It's nearly 2011, but before you jump into the new year and a new book, consider checking out some of these titles. The following list is compiled from the most popular titles at PCL and several 'Best Of' lists published by the Morning Call, New York Times, NPR, & the Washington Post. Don't see your favorites on the list? Please add them in the comments section.
At Home : A Short History of Private Life, by Bill Bryson. Bryson strolls from kitchen to cellar, from garden to nursery, the better to show us how Western civilization created domesticity.-Washington Post Review
Cleopatra: A Life, by Stacy Schiff. Schiff has dug through the earliest sources on Cleopatra, sorted through myth and misapprehension, tossed out the chaff of gossip, and delivered a spirited life.-Washington Post Review
Washington: A Life, by Ron Chernow. If you want to understand what's happening in America, you have to start from the beginning. Luckily, books about revolutionary history have been like catnip to publishers in recent years, and 2010 saw the release of acclaimed books about Patrick Henry and John and Abigail Adams, among others. The most impressive of the lot is Ron Chernow's Washington: A Life, a long but never long-winded biography of the first American president. Chernow does an admirable job explaining a president who could be as difficult and contradictory as the nation itself — Washington was reserved and almost shy, but he also had a fiery temper; he was known as a generous and tolerant man to many, but also as a strict and occasionally violent master to the slaves he owned. It's probably true that most Americans regard Washington with, as Chernow writes, "a frosty respect" rather than a "visceral appreciation." While Washington: A Life might not make Americans fall in love with the enigmatic president, it proves to be a fascinating portrait not just of the planter from Virginia, but of a country founded on a promise it's only now beginning to keep.-NPR Review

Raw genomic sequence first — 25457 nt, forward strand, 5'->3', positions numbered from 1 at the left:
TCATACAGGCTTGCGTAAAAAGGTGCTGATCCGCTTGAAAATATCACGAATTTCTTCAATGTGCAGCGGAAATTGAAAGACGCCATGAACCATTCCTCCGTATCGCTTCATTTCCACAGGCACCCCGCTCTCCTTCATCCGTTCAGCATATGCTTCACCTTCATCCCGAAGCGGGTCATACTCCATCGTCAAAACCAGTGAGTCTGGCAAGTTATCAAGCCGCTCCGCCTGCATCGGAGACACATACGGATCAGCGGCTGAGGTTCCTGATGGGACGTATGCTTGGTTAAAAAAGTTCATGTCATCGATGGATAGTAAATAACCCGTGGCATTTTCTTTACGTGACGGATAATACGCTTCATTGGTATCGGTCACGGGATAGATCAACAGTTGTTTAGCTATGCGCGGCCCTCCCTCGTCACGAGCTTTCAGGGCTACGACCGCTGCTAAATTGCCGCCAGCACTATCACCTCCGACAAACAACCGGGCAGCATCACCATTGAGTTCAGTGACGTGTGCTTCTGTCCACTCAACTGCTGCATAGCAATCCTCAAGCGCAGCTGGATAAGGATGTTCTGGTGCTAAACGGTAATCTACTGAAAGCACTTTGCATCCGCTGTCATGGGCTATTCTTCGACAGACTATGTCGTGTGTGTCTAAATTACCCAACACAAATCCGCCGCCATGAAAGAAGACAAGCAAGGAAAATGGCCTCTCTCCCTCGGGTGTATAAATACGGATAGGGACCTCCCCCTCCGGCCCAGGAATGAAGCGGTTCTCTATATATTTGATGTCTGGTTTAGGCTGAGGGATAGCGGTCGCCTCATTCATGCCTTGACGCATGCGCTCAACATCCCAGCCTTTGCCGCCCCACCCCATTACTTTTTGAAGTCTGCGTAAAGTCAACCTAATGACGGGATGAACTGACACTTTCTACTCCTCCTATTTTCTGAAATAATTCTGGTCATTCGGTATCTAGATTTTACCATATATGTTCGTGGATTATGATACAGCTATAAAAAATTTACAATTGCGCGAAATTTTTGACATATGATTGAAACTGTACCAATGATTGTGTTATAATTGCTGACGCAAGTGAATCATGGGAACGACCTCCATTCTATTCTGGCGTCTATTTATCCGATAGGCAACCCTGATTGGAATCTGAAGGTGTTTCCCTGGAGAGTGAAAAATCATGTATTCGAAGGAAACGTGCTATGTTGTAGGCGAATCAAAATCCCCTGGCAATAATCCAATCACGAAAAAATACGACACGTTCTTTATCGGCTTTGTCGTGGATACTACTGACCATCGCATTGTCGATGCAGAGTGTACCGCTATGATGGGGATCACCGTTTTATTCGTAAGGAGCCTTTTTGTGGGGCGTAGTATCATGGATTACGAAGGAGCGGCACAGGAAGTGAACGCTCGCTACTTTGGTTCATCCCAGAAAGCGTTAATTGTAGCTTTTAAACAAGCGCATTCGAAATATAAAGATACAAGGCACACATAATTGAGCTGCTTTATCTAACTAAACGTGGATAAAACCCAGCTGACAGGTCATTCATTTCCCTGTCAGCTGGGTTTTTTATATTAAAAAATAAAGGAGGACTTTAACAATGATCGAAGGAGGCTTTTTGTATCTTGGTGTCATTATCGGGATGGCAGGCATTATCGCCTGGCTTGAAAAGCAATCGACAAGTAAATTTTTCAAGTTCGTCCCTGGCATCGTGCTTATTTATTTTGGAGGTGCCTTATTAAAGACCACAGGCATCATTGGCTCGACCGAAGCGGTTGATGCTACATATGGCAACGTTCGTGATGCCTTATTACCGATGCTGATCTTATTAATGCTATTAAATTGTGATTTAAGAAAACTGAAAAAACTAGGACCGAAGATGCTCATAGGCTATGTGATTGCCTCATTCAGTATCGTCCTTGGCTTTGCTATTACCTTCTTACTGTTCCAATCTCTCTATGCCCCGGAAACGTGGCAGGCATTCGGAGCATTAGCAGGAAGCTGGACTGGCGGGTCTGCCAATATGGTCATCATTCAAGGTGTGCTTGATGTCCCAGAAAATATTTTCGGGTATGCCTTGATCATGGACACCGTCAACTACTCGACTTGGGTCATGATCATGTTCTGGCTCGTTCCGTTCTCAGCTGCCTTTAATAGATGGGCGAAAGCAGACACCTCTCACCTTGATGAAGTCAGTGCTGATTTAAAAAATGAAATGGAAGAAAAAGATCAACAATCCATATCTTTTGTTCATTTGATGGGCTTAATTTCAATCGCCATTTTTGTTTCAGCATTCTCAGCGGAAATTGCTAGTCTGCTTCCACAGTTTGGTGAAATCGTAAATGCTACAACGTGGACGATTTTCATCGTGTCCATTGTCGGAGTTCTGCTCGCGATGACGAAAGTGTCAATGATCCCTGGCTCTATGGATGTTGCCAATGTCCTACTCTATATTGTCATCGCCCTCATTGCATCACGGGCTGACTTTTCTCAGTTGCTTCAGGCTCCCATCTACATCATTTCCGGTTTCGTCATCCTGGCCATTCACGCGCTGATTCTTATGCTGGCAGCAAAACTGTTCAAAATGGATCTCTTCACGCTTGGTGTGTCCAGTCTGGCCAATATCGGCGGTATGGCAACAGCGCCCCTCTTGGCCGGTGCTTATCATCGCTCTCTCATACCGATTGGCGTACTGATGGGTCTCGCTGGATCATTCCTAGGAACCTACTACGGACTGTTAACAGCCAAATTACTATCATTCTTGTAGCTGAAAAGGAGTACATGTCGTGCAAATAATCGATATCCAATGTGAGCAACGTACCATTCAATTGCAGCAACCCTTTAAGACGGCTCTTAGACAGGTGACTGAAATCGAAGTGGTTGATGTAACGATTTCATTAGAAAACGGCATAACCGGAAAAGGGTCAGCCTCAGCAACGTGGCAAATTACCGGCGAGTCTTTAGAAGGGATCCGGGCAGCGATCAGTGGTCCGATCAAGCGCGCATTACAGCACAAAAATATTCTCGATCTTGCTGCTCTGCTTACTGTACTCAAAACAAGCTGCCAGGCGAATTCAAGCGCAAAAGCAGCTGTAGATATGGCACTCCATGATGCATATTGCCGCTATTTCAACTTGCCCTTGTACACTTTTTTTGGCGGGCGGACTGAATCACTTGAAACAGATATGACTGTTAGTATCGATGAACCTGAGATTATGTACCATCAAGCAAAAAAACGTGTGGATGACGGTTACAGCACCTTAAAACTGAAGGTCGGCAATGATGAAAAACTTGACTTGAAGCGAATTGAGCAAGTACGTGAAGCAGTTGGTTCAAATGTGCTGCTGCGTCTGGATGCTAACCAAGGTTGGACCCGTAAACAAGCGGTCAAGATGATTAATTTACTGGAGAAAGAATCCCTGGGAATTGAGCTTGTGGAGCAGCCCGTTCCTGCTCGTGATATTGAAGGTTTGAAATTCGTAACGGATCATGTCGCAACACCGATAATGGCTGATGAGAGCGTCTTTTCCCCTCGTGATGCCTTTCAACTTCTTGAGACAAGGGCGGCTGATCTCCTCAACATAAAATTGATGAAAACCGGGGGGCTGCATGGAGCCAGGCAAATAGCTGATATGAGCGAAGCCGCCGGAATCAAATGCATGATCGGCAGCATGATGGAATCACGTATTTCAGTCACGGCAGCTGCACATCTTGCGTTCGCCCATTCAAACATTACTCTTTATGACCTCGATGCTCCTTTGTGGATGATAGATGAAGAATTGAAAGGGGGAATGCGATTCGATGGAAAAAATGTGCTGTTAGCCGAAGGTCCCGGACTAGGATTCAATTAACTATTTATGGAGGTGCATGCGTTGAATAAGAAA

Colonel Roosevelt, by Edmund Morris. The final installment of Morris' trilogy, this covers the last decade of a man larger than life. We begin on a year-long safari in Africa, many passages told in the rich text of Roosevelt's own writing. Returning home and disappointed in his successor, President Taft, Roosevelt becomes the guiding voice of the new Progressive movement. He is revealed not just as a politician, however, but as a man with a voracious appetite for life. His 5th cousin, Franklin Delano Roosevelt, described him as "the greatest man I ever knew." This is a book that will make you yearn for such a man today.-Morning Call Review
The Big Short: Inside The Doomsday Machine, by Michael Lewis. It's probably safe to say that absent some kind of magical holiday miracle, the financial crisis that began in 2007 won't be over in 2010. Even
though it's been three years since the economy started its spiral, most of us still don't understand what "collateralized debt obligations" are, and why they've made our checking accounts dwindle to alarming levels. As a young investor who studied subprime mortgage bonds tells investigative journalist Michael Lewis (Liar's Poker, Moneyball): "[T]here's a reason why it doesn't quite make sense to us. It's because it doesn't quite make sense." In The Big Short, however, Lewis manages the near impossible — he explains the roots of the financial crisis in an absorbing, easy-to-understand way. Lewis' smart, entertaining book follows a handful of mavericks who saw the subprime mortgage crisis coming and, to the tune of millions, profitably shorted –- i.e., bet against — the market. The present economic meltdown has changed everything, of course, from the way Americans vote to the way we conduct wars; The Big Short provides a necessary, if discouraging, explanation of how one of the worst financial crises in history came to pass.-NPR Reviews